South Korea‘s state-run nuclear operator will shift its focus to new markets abroad by providing comprehensive energy solutions to create a new business model amid a nuclear phase-out plan at home, it chief has said.
Chung Jae-hoon, the CEO of the Korea Hydro & Nuclear Power Co., said every effort is being made to search for opportunities in “strategic markets,” including Czech Republic, Slovakia, Poland and the Philippines.
“We will knock on any door, seeking whatever benefits we can get,” Chung said in a meeting with reporters in the southeastern coastal city of Ulsan, the home of the Shin Kori 3 nuclear reactor, on Thursday. “The Korean nuclear industry can survive as long as it finds ways to complement it business model.”
Chung Jae-hoon, the CEO of the Korea Hydro & Nuclear Power Co., speaks during an inaugural ceremony held at the headquarters in Gyeongju, 370 kilometers southeast of Seoul, on April 5. (Yonhap)
South Korea has 24 nuclear reactors, which generate about 30 percent of the country’s electricity, but Seoul has vowed to boost the supply of power from clean and renewable energy sources while reducing reliance on nuclear and coal-fired plants.
The energy transformation policy has directly hit the KHNP, which earns most of its profits from its electricity sales to the Korea Electric Power Corp., its parent company.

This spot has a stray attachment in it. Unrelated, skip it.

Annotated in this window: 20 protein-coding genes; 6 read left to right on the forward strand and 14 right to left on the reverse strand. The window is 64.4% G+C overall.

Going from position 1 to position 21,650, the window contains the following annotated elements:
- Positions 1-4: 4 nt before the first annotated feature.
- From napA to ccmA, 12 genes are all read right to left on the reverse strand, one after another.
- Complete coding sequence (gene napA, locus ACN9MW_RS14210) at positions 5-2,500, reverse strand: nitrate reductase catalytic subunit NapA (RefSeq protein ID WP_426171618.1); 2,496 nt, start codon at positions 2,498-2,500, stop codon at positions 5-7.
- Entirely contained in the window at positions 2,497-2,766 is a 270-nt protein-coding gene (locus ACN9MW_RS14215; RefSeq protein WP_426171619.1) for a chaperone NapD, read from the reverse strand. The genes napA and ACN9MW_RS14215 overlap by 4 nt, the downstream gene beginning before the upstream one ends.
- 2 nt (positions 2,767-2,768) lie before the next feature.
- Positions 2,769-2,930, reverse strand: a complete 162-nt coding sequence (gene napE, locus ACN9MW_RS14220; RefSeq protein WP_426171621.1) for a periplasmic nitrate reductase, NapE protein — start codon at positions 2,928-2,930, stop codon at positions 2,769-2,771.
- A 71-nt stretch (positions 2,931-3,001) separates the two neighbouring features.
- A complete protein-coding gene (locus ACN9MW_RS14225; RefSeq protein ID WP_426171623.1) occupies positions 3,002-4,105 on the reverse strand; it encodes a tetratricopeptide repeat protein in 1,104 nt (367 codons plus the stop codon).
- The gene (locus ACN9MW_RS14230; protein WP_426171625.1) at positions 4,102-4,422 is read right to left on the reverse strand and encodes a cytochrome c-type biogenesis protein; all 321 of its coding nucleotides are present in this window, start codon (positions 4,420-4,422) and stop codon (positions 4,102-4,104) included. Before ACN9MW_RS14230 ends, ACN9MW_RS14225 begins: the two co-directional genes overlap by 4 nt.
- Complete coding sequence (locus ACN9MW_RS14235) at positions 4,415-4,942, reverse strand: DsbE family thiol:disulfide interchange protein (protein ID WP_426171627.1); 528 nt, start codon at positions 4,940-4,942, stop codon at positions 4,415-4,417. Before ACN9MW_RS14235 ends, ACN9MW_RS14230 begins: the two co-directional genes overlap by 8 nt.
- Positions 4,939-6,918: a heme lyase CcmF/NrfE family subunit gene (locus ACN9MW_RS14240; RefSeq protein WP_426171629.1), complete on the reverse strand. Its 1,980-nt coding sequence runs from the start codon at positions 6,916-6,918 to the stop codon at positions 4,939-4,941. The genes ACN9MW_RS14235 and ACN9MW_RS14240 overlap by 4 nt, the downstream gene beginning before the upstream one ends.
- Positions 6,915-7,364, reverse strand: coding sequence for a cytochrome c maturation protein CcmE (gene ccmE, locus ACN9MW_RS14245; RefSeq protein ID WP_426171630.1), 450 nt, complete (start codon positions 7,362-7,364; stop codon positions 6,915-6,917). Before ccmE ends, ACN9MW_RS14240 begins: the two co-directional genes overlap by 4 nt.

“In the past, the KHNP could make profits only by operating nuclear reactors. But whether we wanted it or not, we were hit by an external shock,” he said. “As we were forced to make changes, it made us go to the open ocean and seek new opportunities.”
The KHNP predicted annual net profits of 12.5 billion won ($11.59 million) for this year, down 98.5 percent from 861.8 billion won logged in 2017. Its net profit of 2.47 trillion won in 2016 dipped to 861.8 billion won in 2017 due to the low operational rate of the reactors. The operational rate of the nation‘s reactors was 71.2 percent in 2017, the lowest in two decades.
The company forecast a rise in electricity sales this year over last year to 10.25 trillion won but expected the gain to be eroded by the lower use of reactors and the general rise in operational costs.
“We are going through some hard times right now, but will show a better performance next year,” he said.
In addition to exports of nuclear reactors, the chief executive said his company will explore ways to increase profits from other sources, including energy consulting, maintenance and data management.
“Though the hardware business is the firm’s cash cow right now, it‘s time to start making efforts to become a company that can provide consulting services and big data, based on 35 years of business knowhow, to emerging nations,” he said.
The KHNP has been vying for a nuclear plant construction project in Saudi Arabia, seeking the second chance to tap into the Middle East market following a $20 billion contract with the United Arab Emirates in 2009.
Czech Republic is expected to announce a financing plan for a nuclear project later this year, while the Philippines is pushing again for the revival of its mothballed nuclear power plant to meet growing energy demand in the fast-growing economy. (Yonhap)